Last updated on November 15, 2019
Northwest has recently introduced a new class for dorm students that helps them better manage emotional situations and acquire the tools to handle stress. Sydney Eckert, a PhD student studying psychology at Seattle Pacific University, teaches the Dialectical Behavior Therapy (DBT) class, alongside Dr. Clara Doctoler, the supervisor, and NWS counselors, Erin North and Megan Reibel.
The session will be held every Thursday after dinner for the dorm students. Each session runs from 6:45 to 7:45. The DBT Skills class was originally developed by Dr. James Mazza, and Elizabeth Dexter-Mazza at the University of Washington. Its purpose is to help students manage stress and make better decisions, by focusing on mindfulness, emotion regulation, and interpersonal effectiveness.
The first session was held on the evening of November 7th in Skylight. During the session, students received pamphlets for curriculum guidelines. The class started by meditating to relax and to introduce classroom ground-rules. The DBT skills class is an essential mental health course, as it specifically applies to the needs of Northwest School dorm students.
The facilitator of the new class, Amy Berner-Hays, shared her thoughts on the reason for initiating the program: “Teenagers throughout the US and abroad are experiencing increased levels of stress and anxiety. As the adults responsible for the health of our dorm students this class is a response to the needs of adolescence using the cutting-edge research to support them. The skills class is designed to give students the skills they need throughout their lives to manage challenging emotions and situations.”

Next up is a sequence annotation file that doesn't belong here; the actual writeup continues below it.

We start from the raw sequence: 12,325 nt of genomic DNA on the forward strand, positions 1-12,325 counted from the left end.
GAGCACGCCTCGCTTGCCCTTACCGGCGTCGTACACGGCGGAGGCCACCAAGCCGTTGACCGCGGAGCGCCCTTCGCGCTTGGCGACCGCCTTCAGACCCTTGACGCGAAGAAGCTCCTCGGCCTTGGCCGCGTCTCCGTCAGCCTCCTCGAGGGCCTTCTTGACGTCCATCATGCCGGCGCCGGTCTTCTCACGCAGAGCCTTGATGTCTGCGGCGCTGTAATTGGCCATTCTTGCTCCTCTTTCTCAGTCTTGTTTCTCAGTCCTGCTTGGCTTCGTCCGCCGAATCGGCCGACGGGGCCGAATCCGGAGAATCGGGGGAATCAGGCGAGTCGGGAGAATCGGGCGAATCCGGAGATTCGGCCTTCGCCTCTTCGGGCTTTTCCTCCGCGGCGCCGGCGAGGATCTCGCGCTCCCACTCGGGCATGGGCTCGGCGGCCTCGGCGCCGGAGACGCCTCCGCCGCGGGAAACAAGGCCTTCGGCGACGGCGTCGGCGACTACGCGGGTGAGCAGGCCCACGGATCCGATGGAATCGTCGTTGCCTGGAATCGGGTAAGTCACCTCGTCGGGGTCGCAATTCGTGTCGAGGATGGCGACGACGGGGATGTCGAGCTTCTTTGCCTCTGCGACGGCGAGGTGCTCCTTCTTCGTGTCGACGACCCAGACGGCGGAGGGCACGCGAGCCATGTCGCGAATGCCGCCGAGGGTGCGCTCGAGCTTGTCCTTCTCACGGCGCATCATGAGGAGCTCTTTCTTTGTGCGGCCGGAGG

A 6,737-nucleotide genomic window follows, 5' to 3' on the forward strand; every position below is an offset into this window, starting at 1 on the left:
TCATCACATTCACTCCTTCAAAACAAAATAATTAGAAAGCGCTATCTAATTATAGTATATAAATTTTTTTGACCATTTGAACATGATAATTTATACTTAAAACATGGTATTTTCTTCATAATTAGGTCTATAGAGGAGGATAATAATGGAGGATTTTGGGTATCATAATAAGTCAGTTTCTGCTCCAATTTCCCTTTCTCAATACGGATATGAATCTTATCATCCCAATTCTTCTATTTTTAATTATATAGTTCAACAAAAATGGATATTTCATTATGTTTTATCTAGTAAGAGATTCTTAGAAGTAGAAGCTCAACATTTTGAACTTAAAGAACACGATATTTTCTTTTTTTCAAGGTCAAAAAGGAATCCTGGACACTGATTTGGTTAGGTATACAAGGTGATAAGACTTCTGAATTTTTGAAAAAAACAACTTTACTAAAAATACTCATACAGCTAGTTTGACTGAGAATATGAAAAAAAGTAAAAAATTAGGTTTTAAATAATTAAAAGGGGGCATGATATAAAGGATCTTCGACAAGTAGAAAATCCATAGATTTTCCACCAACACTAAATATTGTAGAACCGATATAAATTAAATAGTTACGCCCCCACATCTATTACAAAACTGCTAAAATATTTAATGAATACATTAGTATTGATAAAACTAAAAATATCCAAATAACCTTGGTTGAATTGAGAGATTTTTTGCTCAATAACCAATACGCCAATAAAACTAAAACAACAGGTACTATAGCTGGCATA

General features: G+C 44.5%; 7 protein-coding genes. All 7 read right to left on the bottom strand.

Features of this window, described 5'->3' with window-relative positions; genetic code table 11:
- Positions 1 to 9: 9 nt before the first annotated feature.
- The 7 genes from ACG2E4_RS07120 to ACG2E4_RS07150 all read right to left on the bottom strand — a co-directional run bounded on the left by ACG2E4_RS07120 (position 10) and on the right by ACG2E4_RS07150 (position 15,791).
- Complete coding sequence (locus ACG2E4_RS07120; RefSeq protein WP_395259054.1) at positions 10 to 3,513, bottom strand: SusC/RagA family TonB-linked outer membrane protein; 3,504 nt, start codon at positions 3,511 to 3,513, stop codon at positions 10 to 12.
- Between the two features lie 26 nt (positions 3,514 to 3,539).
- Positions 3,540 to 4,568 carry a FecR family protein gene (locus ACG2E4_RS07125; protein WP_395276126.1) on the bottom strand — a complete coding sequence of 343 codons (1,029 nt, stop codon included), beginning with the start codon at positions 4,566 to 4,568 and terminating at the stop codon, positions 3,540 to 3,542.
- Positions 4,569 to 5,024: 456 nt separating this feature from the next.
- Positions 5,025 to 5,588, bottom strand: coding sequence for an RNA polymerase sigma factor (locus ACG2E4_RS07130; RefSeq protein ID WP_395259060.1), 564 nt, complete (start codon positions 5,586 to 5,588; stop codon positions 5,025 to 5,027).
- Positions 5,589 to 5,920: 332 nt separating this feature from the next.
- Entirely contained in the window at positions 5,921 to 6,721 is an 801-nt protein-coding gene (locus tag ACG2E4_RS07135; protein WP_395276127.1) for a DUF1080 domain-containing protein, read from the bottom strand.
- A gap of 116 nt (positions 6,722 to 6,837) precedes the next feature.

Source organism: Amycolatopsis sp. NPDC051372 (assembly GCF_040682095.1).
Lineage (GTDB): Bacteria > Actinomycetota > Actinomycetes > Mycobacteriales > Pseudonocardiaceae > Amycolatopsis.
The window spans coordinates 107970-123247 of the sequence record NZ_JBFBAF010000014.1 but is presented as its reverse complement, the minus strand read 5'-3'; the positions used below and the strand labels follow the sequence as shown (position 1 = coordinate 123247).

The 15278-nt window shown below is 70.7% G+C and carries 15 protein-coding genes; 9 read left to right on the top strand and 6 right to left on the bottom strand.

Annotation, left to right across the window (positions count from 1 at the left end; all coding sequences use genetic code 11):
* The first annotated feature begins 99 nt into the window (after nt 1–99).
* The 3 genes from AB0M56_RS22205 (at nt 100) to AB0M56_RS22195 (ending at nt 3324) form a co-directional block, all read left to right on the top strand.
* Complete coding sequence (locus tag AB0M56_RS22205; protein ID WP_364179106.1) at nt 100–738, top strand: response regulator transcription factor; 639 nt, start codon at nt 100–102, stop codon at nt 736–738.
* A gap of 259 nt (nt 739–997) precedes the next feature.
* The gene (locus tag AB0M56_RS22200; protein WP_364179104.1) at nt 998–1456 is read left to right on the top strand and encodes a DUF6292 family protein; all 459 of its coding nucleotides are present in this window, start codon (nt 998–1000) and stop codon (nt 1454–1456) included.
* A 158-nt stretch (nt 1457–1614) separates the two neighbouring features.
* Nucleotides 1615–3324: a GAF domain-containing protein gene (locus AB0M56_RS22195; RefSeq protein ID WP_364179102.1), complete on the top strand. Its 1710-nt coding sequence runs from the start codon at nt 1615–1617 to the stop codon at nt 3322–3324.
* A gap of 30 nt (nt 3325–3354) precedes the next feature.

Another leader of the program, Megan Reibel, mentioned how “our dorm students are experiencing unique stressors. Many report that their school days ‘follow them home’ as they live with the folks they go to school with—think about the good and bad of being with your friends ALL THE TIME. Our dorm students often enter NWS from school environments that have not talked about emotions or provided social-emotional learning in the past. This makes providing opportunities for social-emotional learning even more important. Because of this, the dorm seemed like a perfect place to pilot this program.”
Looking ahead, Amy also stated that “we will evaluate the success of the program as we proceed to evaluate how to improve it. It is our hope that students will find it useful in their lives and all students will want to participate in the future. We are working to find time in the school day so we can add a class for day students.”
The international students community looks forward to more cooperation with the school for further development of the program.
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